The International Prize for Arabic Fiction today announced the six-book shortlist for their 2021 prize with a brief video available on Facebook:
The video was introduced by prize administrator Fleur Montanaro and featured 2021 judging chair Chawki Bazih. In the video, Bazih said that although there the novels submitted to the prize were fewer in number than in previous years, they were of a high quality, “rivaling the best books of the prize since its inception.”
Most of the authors on this year’s shortlist were being recognized by the prize for the first time. Only Habib Selmi was previously shortlisted, for his The Scents of Marie-Claire. Like the 2021 longlist, the year’s shortlist is dominated by Maghrebi authors. The shortlist is:
The Eye of Hammurabi, by Abdulatif Ould Abdullah (Algeria)
The Calamity of the Nobility, by Amira Ghenim (Tunisia)
The Bird Tattoo, by Dunya Mikhail (Iraq)
Notebooks of the Bookshop Keeper, by Jalal Bargas (Jordan)
Longing for the Woman Next Door, by Habib Selmi (Tunisia)
File 42, by Abdelmajid Sebbata (Morocco)
In his talk, Bazih praised the importance of the novel, which he said that — more than other art forms — was able to track neglected destinies and tell forgotten stories. “In this way,” he said, “novels resemble the black boxes of airplanes.”
He said that, while in the brief shortlist announcement, he didn’t have the luxury of a detailed description of each of the novels, he had to highlight one point about the quality of the novels, which he said rivaled the past years of the prize.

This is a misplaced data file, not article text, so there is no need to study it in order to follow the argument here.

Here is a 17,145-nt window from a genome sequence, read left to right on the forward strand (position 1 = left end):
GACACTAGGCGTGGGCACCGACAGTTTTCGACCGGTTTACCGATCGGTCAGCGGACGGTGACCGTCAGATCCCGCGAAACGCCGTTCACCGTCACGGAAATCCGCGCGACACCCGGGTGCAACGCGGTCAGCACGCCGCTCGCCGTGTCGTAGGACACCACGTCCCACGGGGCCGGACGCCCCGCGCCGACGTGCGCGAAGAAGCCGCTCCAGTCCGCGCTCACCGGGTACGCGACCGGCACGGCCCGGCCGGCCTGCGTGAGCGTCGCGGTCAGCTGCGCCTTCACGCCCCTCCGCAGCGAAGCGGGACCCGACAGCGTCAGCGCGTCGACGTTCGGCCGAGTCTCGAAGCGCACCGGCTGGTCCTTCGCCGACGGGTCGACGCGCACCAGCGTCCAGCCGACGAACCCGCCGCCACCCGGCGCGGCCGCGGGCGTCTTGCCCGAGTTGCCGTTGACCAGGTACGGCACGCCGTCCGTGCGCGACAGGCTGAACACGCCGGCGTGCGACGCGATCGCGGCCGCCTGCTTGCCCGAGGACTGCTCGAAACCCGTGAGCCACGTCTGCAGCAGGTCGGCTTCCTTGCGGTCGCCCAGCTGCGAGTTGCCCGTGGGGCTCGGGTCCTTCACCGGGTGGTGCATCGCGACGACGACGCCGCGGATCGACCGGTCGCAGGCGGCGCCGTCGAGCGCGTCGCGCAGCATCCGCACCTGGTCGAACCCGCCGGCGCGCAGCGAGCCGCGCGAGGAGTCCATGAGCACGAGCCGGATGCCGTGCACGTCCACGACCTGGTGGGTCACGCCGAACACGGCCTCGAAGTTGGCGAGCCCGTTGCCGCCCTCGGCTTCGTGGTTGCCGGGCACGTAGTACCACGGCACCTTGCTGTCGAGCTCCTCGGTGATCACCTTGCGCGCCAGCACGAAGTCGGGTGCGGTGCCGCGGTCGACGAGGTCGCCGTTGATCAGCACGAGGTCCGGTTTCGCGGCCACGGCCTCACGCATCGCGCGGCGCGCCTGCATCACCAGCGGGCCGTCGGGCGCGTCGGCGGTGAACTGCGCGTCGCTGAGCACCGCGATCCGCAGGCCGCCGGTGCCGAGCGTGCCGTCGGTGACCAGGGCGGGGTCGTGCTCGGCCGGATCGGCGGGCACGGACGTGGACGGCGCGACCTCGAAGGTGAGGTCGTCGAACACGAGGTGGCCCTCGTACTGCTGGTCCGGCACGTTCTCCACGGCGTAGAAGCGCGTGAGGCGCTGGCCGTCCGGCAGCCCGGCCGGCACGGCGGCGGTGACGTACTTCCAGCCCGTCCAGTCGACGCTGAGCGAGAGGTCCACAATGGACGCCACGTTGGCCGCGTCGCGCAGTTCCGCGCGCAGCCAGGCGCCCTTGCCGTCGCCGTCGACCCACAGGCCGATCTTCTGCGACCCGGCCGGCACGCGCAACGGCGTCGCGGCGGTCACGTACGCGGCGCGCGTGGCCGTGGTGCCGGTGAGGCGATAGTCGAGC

“This is not only because of the emergence of a new generation of novelists, who have appeared on the literary scene and added to their raw talent a tenageous grasp of narrative techniques and experimental ways of writing” Bazih said. It was also because the novels were written in a rare moment, when the crises of Arab-majority nations converged with lockdown.
It was not easy for the judging panel to arrive either at the longlist or the shortlist, Bazih said, as there were “roughly thirty novels that remained strongly in competition,” and they had challenging debates and deep discussions about the lists.”
Bazih went on to affirm that the results we reached were based on artistic and creative considerations and having nothing at all to do with the country of the author, or their age, or their gender, nationality, or their fame.
The other judges on this year’s panel are Moroccan writer Mohammed Ait Hanna, Brazilian academic Safa Jubran, Yemeni writer Ali Al-Muqri, and Emirati writer and publisher Ayesha Sultan.
The winner is set to be announced on May 25. Each of the six shortlisted authors will receive $10,000, with the winner receiving an additional $50,000.